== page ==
The case thus involved a claim for particular or special charges, not a claim for particular average loss. I cannot see it as referring in any way to the “substituted expenses” concept, for the hypothetical reshipping costs of ￡70 were introduced solely as a test of the reasonableness or otherwise of the forwarding costs of ￡200. The older editions of Arnould report the facts of the case under the sub heading “Only reasonable expenses recoverable.”
Reverting to the three practical examples already mentioned, I submit that as a matter of principle the unfortunate assureds have no remedy for recovery of any of their extra costs under the hull policies.
At first sight this stance seems a harsh one, even ‘uncommercial’. In each instance a peril covered by the policy has operated and the assured has, as a direct consequence, incurred costs. As a result of his doing so Underwriters on the ship have been saved money. Should they not respond on that basis?
It should perhaps first be pointed out that the assured too would almost certainly have saved substantial sums as a result of the actions taken. That, however, is not, in my view, the real point which is that the losses suffered by the assured as a result of incurring those extra costs relate to freight or earnings rather than hull insurance. If the freight was at risk and insured for the voyage on which these various expenses were incurred, I would suggest they would form a particular or special charge on the freight policy. That is their essential character and the fact that nowadays freight is frequently at the risk of the cargo owner rather than the Shipowner so that the latter will then seldom have appropriate insurance cannot alter that character.
Could I add one final point about this type of case. It will doubtless be argued that if the assured cannot recover this type of expense from his Underwriters he may on occasion seek to avoid incurring it and allow the latter to take the rap for the increased repair costs that result. I do not believe that argument to be realistic. Even in those cases, probably rare ones, in which the assured himself does not gain from adopting the practical and commercially sensible course, it must be remembered that the test of ‘reasonableness’ of the ultimate repair cost must still be applied and if the assured increases the latter cost solely to save additional costs of keeping his ship operational in order to protect his freight or earnings, that increase will not, strictly, be for account of Hull Underwriters.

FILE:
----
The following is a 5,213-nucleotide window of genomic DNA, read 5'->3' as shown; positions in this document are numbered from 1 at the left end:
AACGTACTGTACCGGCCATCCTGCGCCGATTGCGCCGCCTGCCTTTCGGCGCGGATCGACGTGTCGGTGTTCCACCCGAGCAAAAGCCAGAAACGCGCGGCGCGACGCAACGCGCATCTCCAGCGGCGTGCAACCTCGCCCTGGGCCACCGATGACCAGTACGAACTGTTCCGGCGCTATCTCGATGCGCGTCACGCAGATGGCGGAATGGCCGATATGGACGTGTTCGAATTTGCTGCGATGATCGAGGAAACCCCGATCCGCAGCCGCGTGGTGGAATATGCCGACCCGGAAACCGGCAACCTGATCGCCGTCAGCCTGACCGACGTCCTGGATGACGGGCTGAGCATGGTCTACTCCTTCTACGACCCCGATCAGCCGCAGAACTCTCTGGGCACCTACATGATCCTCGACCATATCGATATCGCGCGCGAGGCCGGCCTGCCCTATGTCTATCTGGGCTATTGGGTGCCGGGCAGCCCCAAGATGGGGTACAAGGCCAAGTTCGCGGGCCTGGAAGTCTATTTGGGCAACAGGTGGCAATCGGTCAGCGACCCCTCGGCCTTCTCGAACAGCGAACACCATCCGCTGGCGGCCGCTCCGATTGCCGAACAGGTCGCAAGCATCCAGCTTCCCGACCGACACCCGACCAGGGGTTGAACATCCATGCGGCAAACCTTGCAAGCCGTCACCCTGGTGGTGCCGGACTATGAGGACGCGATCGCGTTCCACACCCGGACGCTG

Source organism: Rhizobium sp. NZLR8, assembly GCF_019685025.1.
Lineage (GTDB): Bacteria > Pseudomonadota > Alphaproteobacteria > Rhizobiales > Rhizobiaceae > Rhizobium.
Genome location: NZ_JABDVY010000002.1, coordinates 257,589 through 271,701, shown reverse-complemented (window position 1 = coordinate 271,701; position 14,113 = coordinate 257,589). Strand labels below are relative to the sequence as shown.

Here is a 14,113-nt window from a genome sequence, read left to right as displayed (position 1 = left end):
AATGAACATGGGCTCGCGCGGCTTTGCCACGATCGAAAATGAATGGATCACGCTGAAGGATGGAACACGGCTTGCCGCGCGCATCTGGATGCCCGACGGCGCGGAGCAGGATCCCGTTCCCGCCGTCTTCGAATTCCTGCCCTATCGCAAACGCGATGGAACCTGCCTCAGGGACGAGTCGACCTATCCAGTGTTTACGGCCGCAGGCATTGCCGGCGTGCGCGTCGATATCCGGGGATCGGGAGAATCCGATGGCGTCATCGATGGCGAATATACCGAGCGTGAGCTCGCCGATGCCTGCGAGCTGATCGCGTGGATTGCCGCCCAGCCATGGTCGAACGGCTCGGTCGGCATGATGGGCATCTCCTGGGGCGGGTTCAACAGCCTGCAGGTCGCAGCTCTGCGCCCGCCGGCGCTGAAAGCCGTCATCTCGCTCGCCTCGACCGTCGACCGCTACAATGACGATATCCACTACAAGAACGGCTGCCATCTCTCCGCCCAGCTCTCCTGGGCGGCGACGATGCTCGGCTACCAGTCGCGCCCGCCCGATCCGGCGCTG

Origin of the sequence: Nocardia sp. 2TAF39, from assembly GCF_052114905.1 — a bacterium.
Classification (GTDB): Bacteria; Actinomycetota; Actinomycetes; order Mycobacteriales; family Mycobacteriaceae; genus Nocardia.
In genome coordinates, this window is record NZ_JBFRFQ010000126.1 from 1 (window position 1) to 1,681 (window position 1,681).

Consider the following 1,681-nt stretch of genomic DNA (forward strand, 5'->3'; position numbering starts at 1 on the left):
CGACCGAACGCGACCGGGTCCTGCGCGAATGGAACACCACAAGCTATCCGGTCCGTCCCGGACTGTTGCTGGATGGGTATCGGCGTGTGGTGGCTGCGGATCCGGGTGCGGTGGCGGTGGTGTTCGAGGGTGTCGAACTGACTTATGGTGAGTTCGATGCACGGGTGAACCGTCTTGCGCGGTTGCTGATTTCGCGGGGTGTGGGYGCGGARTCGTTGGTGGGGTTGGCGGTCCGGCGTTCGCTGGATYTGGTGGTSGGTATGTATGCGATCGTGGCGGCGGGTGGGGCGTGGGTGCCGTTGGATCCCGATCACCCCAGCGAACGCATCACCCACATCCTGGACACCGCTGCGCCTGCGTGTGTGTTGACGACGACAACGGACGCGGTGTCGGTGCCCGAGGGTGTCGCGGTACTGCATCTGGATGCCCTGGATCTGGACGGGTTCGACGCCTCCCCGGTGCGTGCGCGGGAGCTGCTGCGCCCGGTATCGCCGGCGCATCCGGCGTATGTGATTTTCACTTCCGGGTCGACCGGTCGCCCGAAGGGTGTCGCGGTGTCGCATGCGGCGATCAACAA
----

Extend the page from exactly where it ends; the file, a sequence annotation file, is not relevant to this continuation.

I submit that the concept of substituted expenses, which under English law is of doubtful validity in any context, can certainly have no application to a claim for particular average on a hull policy.
The following are few common examples where the damages are caused by perils insured against, the insurances being subject to English law and practice:
Vessel sustains damage to stern-tube seals. There are 2 alternatives open to the Shipowner – an emergency drydocking which will be claimed in full from Underwriters, or deferment of repairs for 3 months which will involve additional consumption of lubricating oil but save 50% of drydock dues. Can the cost of lubricating oil be claimed from Hull Underwriters?